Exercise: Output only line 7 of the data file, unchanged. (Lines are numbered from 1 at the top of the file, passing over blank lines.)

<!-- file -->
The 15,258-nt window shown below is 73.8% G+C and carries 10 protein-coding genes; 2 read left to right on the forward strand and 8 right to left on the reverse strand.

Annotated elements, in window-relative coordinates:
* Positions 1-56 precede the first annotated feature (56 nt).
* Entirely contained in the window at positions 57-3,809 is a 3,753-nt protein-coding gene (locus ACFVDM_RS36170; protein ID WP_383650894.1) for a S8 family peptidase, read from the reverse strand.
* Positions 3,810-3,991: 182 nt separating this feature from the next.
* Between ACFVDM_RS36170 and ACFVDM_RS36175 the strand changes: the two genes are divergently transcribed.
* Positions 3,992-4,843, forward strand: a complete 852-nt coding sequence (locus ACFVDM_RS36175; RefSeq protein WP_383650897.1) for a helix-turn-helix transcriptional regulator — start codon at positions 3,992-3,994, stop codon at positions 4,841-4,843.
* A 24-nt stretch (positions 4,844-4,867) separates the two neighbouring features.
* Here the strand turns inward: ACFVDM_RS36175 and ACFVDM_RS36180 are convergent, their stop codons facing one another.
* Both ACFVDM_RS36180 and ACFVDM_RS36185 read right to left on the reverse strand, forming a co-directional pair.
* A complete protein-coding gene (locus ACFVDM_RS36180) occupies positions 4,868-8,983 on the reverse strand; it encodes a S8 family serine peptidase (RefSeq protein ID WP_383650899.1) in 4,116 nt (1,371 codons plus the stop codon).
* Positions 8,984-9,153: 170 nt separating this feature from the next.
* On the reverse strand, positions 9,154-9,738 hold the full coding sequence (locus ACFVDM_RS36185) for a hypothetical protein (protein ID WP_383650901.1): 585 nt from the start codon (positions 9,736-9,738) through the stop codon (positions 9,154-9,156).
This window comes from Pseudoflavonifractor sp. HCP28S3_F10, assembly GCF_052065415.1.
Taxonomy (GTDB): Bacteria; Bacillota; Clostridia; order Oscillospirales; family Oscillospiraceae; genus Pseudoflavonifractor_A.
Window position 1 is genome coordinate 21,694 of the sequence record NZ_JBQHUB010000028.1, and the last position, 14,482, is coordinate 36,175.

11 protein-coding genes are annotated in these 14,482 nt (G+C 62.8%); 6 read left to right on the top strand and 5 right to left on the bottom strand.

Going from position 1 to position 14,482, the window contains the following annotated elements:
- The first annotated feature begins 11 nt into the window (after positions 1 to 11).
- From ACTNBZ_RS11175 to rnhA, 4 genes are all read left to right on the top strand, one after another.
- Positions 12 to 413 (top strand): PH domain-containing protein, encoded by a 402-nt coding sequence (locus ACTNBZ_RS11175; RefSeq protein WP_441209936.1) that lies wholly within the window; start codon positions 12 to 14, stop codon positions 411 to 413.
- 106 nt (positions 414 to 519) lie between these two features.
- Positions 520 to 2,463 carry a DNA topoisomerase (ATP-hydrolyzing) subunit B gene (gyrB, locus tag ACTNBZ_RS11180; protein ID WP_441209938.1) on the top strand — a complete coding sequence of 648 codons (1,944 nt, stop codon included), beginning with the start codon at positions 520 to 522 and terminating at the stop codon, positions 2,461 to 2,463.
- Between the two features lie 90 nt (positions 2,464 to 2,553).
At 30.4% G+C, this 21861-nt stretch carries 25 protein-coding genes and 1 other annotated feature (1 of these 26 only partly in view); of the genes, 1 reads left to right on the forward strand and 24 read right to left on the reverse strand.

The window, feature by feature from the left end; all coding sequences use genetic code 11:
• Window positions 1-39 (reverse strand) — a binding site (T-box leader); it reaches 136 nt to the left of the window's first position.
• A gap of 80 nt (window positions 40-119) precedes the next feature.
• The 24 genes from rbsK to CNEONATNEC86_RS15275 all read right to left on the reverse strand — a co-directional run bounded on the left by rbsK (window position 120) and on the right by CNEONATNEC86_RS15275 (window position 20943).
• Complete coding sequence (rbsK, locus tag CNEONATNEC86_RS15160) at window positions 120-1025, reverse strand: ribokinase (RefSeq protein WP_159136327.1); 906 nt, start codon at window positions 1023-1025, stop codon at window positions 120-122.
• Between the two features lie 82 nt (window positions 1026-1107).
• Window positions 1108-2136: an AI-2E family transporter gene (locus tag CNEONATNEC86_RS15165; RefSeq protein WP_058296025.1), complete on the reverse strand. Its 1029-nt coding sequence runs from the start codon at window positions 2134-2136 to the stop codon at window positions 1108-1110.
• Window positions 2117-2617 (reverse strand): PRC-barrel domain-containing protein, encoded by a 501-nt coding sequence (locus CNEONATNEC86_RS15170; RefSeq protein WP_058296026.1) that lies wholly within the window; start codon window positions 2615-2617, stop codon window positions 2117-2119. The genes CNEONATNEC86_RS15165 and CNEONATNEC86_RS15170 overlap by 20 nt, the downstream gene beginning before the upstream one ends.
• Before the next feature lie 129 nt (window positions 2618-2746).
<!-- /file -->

* Positions 3,992-4,843, forward strand: a complete 852-nt coding sequence (locus ACFVDM_RS36175; RefSeq protein WP_383650897.1) for a helix-turn-helix transcriptional regulator — start codon at positions 3,992-3,994, stop codon at positions 4,841-4,843.